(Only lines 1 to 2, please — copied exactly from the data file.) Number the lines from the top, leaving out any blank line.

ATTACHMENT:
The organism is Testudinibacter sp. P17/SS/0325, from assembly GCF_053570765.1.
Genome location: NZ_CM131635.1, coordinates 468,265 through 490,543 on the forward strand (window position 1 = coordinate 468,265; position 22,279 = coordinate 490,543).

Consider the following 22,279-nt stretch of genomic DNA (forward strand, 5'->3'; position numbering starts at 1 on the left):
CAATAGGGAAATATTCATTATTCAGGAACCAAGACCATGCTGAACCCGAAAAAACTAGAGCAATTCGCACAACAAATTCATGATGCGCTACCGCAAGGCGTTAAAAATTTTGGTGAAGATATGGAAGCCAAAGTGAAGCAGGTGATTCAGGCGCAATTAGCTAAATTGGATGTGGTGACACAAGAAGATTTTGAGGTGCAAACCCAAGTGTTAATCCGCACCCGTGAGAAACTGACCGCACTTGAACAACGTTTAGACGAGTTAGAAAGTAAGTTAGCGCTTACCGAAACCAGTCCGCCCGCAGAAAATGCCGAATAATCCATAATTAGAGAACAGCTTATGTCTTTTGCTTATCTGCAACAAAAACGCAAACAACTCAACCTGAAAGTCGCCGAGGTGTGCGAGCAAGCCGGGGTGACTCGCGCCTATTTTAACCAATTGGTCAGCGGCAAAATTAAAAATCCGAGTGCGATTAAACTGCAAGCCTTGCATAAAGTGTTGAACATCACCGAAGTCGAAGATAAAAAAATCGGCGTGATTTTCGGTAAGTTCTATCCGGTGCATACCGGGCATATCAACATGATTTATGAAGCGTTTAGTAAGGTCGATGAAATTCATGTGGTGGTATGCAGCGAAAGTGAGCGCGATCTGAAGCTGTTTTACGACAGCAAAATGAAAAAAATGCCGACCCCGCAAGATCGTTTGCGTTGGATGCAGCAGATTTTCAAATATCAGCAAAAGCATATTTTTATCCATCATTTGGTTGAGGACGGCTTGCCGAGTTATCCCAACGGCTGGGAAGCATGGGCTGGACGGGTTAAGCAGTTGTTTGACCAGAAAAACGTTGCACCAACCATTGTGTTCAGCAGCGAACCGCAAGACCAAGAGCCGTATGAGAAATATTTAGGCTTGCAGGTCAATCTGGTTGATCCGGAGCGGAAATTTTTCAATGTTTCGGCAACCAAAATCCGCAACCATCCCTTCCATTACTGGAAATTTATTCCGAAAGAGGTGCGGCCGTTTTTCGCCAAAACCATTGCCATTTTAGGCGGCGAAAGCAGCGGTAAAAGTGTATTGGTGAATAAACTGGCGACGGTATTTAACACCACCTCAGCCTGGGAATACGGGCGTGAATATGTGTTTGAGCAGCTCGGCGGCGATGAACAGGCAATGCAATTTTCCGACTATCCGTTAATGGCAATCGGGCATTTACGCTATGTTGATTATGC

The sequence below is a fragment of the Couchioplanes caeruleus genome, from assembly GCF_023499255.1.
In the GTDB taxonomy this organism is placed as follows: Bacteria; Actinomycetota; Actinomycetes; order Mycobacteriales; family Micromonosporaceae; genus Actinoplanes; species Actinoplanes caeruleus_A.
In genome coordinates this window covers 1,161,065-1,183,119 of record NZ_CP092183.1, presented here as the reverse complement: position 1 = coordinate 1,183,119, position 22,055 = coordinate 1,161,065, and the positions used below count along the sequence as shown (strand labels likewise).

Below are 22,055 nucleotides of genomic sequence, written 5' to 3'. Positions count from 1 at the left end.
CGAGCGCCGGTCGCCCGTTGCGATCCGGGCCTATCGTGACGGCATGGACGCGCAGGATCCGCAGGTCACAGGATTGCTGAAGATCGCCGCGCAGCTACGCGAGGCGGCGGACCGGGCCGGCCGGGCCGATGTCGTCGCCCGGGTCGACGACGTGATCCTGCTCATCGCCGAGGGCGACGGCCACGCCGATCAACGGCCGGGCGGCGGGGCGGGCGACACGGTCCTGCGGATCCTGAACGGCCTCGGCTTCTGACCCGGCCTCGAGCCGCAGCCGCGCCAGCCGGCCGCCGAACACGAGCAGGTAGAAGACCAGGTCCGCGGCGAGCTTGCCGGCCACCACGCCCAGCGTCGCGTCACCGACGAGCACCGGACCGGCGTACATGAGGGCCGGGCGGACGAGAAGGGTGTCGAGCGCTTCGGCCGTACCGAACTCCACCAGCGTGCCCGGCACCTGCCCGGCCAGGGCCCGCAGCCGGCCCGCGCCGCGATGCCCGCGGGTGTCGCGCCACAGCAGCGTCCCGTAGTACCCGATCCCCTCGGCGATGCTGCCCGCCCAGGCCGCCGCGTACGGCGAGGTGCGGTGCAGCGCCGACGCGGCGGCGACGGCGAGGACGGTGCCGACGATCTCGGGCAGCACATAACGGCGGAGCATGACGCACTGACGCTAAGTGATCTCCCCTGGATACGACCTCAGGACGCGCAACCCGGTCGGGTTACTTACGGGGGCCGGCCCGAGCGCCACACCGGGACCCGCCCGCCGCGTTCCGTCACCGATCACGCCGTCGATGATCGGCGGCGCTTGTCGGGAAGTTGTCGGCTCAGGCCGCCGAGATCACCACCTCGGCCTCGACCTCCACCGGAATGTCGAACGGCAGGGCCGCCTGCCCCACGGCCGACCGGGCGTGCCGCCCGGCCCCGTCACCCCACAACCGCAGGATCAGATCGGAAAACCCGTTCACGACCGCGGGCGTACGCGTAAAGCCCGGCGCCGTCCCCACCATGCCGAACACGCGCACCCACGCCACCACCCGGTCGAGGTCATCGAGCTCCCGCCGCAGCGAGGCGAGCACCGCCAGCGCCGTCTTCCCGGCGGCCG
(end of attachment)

The organism is Testudinibacter sp. P17/SS/0325, from assembly GCF_053570765.1.
Genome location: NZ_CM131635.1, coordinates 468,265 through 490,543 on the forward strand (window position 1 = coordinate 468,265; position 22,279 = coordinate 490,543).